The INTEGRATE pilot actions are running

Three pilot actions are jointly conducted:

  • Pilot 1 aims to test new eco-friendly technologies and high value seaweeds (Codium tomentosum, Palmaria palmata, Porphyra purpurea, Himanthalia elongata and Ulva spp.) applied to IMTA.
  • Pilot 2 focuses on near-shore eco-friendly developments of the integrated Porphyra spp. + oyster system.
  • Pilot 3 tests and develops an IMTA eco-friendly standard model for land-based semi-extensive aquaculture industry. This will explore different combinations of fish, bivalves and seaweeds.

 

PILOT 1: new eco-friendly technologies and high value seaweeds

Pilot 1 studies innovative IMTA systems to find alternatives to organic and inorganic extractive components for Atlantic IMTA. Experiments will monitor performances of different IMTA associations in controlled systems. Also, IMTA’s underdeveloped benthic component will be assessed to develop suitable technologies to support it. The market potential of Atlantic IMTA seaweeds will be improved by developing production techniques for new high-value species.

Pilot 1 partners are AGROCAMPUS OUEST and CEVA (France), NUIG and ISC (Ireland), SAMS (UK) and ALGAPLUS (Portugal).

 

  • NUIG: Ulva/lumpsucker recirculating systems

The 8 recirculating systems we have been building are very close to completion and we are ready to begin the first growth trials in January.

NUIG’s Ulva/lumpsucker recirculating systems

Coming in 2019 we will begin the growth and nutrient uptake assays for the ulva and analyse the harvested ulva for metals, protein, CHN.

 

  • ISC: Cultivation Himanthalia elongata:

Sea Spaghetti is ready to go to Sea!

The Irish Seaweed Consultancy (ISC) is cultivating Himanthalia elongata (Sea spaghetti) as a potential new species in an IMTA system.Eggs and sperm were continuously released from August until end of October. Throughout this time scallop shells were used as a seeding substrate , with good attachment results. Shells covered with fertilised Himanthalia eggs are now in aerated tanks, waiting to be moved to the IMTA farm this winter.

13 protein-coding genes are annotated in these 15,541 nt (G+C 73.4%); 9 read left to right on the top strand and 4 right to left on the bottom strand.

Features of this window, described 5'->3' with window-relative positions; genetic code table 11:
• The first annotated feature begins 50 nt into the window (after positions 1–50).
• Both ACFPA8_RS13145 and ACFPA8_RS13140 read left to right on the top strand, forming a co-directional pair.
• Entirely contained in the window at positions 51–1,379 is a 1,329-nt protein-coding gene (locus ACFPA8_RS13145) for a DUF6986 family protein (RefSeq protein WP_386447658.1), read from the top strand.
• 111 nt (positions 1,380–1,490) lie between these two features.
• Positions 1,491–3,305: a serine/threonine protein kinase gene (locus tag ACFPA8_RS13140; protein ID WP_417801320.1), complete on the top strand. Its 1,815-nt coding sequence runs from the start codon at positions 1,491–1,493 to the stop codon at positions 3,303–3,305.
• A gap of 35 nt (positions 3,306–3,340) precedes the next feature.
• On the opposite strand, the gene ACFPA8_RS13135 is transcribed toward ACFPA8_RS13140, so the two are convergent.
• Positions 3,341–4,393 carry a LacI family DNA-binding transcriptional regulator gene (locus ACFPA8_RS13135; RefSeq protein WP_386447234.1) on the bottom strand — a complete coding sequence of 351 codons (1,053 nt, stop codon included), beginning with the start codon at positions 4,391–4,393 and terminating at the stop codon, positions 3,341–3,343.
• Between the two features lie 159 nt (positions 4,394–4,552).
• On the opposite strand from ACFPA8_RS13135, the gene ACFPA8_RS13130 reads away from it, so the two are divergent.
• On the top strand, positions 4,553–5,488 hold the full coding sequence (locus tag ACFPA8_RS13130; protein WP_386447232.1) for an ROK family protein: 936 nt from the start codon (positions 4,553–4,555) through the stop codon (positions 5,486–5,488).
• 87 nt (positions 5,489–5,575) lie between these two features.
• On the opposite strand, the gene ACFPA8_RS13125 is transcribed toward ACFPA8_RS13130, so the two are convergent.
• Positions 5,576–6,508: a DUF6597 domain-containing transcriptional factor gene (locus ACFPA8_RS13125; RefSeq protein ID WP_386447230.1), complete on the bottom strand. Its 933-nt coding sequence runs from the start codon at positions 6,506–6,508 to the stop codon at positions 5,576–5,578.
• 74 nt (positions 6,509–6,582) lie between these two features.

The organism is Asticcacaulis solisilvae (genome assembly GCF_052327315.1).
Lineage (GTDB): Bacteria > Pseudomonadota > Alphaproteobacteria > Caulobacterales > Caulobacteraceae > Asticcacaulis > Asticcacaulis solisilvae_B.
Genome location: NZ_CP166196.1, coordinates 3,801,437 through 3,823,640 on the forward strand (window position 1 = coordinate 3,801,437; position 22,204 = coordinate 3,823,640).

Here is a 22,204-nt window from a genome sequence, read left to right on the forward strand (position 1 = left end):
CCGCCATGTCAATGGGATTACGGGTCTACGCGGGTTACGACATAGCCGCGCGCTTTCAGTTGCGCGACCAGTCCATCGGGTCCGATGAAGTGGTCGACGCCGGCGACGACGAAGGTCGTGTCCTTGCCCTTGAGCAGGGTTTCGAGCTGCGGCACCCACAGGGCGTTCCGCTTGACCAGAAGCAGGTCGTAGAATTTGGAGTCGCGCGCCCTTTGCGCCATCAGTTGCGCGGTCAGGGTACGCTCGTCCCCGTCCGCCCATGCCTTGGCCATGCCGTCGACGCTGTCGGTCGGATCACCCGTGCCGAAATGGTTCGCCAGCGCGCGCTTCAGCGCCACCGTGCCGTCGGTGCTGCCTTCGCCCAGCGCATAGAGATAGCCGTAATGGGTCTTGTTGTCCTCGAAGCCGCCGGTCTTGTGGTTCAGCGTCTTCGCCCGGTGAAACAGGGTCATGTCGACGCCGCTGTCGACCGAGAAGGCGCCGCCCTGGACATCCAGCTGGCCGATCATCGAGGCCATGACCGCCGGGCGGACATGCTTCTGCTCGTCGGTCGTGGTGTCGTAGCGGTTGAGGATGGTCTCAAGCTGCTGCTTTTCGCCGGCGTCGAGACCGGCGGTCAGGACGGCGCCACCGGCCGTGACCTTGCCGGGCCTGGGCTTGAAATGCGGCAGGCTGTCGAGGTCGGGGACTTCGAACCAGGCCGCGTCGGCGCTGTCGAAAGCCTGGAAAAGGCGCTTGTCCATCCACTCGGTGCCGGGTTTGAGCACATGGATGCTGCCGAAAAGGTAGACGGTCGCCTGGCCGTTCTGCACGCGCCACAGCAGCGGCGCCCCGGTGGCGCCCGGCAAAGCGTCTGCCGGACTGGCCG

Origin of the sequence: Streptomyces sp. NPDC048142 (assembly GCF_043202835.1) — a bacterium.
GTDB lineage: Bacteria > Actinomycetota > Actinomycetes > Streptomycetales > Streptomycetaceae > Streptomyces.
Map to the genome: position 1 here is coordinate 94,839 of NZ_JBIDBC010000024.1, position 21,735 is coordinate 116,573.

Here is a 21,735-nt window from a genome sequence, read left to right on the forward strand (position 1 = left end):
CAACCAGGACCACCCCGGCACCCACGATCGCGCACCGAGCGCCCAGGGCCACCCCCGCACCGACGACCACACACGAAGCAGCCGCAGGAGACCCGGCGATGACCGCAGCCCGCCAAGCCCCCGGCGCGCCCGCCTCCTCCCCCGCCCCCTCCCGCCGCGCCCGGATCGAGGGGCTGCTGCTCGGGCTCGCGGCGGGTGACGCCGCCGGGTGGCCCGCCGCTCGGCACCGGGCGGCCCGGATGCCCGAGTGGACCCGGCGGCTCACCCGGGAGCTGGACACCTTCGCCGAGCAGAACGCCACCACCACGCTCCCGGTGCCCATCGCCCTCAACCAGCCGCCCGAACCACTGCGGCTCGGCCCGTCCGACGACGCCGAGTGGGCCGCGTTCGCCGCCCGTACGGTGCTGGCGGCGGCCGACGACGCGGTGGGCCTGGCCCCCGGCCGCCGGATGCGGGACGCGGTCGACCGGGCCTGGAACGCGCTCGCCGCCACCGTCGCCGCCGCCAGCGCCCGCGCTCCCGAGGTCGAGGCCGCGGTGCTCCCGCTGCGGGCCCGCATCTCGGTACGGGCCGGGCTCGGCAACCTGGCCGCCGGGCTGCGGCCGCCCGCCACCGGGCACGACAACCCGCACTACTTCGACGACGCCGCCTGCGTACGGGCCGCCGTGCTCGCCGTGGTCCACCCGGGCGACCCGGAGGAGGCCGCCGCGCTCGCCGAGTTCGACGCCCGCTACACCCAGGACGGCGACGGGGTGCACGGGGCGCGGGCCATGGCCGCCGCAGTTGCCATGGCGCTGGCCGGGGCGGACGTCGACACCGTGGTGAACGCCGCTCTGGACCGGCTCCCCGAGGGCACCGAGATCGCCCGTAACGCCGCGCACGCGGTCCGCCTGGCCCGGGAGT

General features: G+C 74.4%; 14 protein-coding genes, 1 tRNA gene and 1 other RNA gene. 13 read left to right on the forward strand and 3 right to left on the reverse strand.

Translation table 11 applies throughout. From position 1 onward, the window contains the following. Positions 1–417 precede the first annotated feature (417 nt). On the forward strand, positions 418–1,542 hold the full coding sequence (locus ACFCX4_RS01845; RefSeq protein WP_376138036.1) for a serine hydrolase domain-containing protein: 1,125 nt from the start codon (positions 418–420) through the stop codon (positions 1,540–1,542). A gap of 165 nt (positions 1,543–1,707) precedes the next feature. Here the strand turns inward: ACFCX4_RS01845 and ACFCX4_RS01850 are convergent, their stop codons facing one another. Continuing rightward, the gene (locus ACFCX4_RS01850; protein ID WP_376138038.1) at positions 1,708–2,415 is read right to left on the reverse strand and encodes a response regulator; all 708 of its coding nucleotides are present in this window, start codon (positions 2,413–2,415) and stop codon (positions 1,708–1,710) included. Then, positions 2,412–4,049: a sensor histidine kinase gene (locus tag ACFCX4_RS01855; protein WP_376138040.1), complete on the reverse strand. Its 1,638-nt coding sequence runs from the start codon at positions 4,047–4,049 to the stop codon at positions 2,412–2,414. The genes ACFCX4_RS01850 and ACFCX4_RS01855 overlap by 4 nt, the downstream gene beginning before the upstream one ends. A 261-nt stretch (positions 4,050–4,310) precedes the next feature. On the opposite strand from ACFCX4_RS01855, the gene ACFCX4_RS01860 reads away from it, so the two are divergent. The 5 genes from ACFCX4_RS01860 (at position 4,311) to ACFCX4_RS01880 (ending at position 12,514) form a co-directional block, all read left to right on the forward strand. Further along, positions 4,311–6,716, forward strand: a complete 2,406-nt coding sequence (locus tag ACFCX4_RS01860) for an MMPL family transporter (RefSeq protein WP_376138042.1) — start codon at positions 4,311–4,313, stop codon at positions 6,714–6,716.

Scallop shells seeded with young Himanthalia buttons
Himanthalia buttons seeded on scallop shells growing in the nursery tank

 

  • CEVA : Definition and optimization of culture conditions for Codium tomentosum and Palmaria palmata

Assays for at-sea cultivation: Because at-sea cultivation of Codium tomentosum is forbidden in France, only the hatchery stage is operated. Different materials have been seeded with either C. tomentosum or P. palmata.

C. tomentaosum and P. palmata seeding materials

After a 1 month cultivation in hatchery, Palmaria palmata materials were transferred to CEVA’s at-sea farm. The at-sea cultivation will run until June 2019. C. tomentosum is kept in hatchery tanks.

Coming in summer 2019: analyses of biomass and chemical contents (Pigments, proteins, amino acids, heavy metals, polysaccharides).

Land based assays: The objective here is to test the efficiency of current materials used by other aquaculture sectors (Mussel and Oyster productions) as supports for seaweed aquaculture.

Design of CEVA’s land-based C. tomentosum and P. palmata systems
CEVA’s land-based C. tomentosum and P. palmata systems

Coming early 2019: analyses of biomass and chemical contents (Pigments, proteins, amino acids, heavy metals, polysaccharides).

 

  • ALGAPLUS: Porphyra and Codium optimized methods for cultivation in earthen ponds.

Assays were started in September 2018 and are still running.

Although there are occasional problems with epiphytes, especially during summer. A parallel project has been set up to look into how light can be used to control epiphytes.

 

  • AGROCAMPUS-OUEST: Integrated cultivation of Ulva, mussels and Sea cucumbers.

Experimental cultivation was designed and assays are expected to be launched early 2019.

 

 

Pilot 2: near-shore eco-friendly developments of the integrated Porphyra spp. + oyster system.

Pilot 2 seeks to develop efficient management techniques for Porphyra-oyster IMTA systems. The wild collection and hatchery production of Porphyra are being assessed in order to provide oyster farmers with new tools to support their diversification efforts, and to bring new supplies to the seaweed industry and new hatchery best practice.

Pilot 2 partners are CEVA and AGROCAMPUS OUEST (France) and Algaplus (Portugal).

 

  • ALGAPLUS:

ALGAPLUS has started different trials with Porphyra in tanks and earthen ponds.

 

  • CEVA: Porphyra purpurea strains collection and cultivation trials in French oyster farms

7 French oyster farms have been identified where Porphyra purpurea naturally settle on oyster pockets.